U.S. cyber attack may be 4 times larger than original reports

Posted Jun 23, 2015 by Caroline Leopold
An estimated 18 million people may have been affected by recent hack of U.S. government data — a number far greater than what is publicly acknowledged. A Chinese group is suspected to be responsible for the theft of data over several months.
Director Katherine Archuleta leads the U.S. Office of Personnel Management (OPM)  the agency respons...
Director Katherine Archuleta leads the U.S. Office of Personnel Management (OPM), the agency responsible for attracting and retaining an innovative, diverse and talented workforce to make the Federal government a model employer for the 21st century.
U.S. Department of Agriculture
CNN broke news Tuesday that the cyber attack on the Office of Personnel Management (OPM) may be worse than original reports. U.S. officials briefed on the investigation say the security breach affects 18 million current, former and prospective federal employees, which is more than four times the 4.2 million the OPM has acknowledged. It is possible the 18 million estimate may grow larger because the personal data of people who applied for government jobs, but never worked for the government, may also have been leaked.
The Obama administration announced the security breach on June 4 and that 4.2 million federal employee records stored at the OPM may have been compromised. The data leak had gone on for some time, possibly months, and among the stolen data was personal, private information collected for security clearance purposes. A week later the President said that a second, separate breach of the OPM's computer system had been found, which likely originated from the same hackers.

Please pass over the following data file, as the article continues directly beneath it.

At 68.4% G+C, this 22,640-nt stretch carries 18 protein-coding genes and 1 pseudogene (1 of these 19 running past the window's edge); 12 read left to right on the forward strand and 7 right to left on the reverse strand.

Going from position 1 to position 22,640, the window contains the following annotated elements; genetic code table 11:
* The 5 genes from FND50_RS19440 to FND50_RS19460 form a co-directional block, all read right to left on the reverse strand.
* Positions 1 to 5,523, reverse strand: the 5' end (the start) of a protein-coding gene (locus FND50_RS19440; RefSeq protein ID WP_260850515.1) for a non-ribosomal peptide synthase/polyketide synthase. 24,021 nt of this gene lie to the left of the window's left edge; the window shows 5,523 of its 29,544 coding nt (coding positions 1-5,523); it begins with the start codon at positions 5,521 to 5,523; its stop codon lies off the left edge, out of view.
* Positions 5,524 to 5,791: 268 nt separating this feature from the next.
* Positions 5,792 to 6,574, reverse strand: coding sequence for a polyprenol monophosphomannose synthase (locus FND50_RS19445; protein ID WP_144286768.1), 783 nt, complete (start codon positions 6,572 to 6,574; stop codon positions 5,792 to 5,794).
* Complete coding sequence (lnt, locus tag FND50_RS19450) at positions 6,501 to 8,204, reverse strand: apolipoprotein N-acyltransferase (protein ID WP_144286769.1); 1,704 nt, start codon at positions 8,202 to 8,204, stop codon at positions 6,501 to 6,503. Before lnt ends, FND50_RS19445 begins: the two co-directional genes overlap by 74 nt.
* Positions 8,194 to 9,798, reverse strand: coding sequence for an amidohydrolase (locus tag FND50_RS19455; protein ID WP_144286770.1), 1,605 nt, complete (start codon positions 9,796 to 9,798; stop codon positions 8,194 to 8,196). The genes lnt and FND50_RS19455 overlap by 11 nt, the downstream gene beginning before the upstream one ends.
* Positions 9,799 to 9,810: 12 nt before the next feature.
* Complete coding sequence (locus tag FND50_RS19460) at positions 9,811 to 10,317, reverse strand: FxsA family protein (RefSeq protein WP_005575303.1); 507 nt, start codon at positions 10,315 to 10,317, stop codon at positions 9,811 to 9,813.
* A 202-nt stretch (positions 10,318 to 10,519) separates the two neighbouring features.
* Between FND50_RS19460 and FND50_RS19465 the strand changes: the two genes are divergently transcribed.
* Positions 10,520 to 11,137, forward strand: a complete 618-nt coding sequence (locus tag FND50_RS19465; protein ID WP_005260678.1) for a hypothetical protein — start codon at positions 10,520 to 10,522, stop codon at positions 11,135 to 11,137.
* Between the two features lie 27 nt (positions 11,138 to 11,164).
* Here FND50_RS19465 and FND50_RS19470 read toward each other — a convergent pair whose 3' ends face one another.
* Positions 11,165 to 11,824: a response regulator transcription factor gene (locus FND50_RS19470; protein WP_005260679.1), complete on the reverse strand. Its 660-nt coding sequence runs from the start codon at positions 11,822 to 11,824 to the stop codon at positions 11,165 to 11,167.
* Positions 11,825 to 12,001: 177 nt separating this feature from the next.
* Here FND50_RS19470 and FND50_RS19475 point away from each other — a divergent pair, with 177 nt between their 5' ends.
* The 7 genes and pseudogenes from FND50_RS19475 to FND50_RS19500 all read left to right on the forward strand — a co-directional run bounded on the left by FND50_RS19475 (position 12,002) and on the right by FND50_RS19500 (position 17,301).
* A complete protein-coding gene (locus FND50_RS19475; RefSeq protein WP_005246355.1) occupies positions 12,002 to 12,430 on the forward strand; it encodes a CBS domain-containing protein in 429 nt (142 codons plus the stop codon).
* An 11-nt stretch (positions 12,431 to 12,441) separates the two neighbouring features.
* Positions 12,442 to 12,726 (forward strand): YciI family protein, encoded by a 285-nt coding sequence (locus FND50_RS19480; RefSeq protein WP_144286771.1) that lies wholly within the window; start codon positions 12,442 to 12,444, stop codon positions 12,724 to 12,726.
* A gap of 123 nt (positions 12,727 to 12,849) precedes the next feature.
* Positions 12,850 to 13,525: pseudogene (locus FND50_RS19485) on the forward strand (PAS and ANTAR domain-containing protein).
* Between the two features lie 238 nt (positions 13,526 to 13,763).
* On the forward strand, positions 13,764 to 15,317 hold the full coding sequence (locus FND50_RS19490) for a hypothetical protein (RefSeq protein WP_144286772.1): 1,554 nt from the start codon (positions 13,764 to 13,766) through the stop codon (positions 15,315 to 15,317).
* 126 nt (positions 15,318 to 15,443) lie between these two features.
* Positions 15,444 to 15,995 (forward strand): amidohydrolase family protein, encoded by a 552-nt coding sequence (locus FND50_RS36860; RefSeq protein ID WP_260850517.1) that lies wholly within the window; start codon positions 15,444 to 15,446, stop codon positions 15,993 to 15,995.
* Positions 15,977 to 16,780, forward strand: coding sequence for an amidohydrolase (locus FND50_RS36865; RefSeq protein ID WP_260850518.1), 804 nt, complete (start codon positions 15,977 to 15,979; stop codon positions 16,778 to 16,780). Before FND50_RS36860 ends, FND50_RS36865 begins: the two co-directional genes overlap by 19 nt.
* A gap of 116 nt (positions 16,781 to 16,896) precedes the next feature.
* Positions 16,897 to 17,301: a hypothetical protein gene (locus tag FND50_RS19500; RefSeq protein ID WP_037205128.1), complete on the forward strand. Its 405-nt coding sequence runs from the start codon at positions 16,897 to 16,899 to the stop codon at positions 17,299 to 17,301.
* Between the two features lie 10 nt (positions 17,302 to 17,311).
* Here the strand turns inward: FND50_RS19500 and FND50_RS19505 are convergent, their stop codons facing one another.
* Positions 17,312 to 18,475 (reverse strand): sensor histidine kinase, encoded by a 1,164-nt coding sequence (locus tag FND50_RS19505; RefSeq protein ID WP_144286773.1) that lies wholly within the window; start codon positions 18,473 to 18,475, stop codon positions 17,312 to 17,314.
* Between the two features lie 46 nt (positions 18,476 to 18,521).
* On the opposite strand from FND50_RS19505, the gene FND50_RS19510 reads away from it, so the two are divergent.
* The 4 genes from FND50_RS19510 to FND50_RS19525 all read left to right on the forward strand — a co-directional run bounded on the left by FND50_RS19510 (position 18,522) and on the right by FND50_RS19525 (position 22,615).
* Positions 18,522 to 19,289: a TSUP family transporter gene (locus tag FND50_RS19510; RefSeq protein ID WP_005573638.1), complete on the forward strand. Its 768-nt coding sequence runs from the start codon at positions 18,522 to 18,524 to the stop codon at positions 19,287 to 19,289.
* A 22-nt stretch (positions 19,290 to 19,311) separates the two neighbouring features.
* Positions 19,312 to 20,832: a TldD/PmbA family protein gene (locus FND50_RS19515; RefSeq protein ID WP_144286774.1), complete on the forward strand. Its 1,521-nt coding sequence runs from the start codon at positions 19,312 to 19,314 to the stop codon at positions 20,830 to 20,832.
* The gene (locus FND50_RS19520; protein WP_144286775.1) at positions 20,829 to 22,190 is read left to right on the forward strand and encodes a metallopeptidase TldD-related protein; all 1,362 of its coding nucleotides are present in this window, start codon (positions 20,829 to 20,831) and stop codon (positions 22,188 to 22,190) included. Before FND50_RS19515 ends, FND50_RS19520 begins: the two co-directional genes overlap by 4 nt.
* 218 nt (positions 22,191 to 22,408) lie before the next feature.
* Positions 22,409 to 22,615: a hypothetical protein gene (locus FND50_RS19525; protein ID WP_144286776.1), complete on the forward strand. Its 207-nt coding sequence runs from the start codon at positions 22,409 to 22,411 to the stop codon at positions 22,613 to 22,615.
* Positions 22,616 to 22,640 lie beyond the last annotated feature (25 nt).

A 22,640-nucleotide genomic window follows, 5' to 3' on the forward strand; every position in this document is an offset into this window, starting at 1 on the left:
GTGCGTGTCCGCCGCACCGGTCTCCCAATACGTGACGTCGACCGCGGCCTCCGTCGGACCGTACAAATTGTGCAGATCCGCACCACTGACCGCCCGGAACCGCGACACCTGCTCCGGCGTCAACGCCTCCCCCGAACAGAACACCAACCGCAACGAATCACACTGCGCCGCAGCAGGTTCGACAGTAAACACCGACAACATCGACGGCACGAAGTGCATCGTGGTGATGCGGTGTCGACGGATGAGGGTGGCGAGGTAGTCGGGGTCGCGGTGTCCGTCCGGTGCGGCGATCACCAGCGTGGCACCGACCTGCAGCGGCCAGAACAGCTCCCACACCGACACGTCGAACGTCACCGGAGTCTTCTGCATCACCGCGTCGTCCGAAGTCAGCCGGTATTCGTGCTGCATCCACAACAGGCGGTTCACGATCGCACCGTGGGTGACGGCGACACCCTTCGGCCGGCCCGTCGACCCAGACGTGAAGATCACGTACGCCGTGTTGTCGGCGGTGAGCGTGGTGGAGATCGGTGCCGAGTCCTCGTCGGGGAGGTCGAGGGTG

U.S. investigators suspect a Chinese group was involved in the attack, which may have been affiliated with the government. Forensic experts believe the attack on the OPM was similar to attacks earlier this year at health insurance companies Anthem and Premera Blue Cross, which may have breached as many as 80 million member records.
U.S. officials believe the breach could be the biggest ever of the government's computer networks and may involve past and current federal workers at nearly every agency. Congressional leaders have initiated questioning of the OPM to understand how the agency could have kept personnel data in an nonsecure, unencrypted form.
At a House oversight panel, Office of Personnel's Management Director Katherine Archuleta received tough questions about lax security practices. Representative Stephen Lynch, (D-Mass.), said "I wish that you were as strenuous and hardworking at keeping information out of the hands of hacker as are at keeping information out of the hands of Congress" when Archueta did not give a direct answer about actions to not encrypt confidential personal data.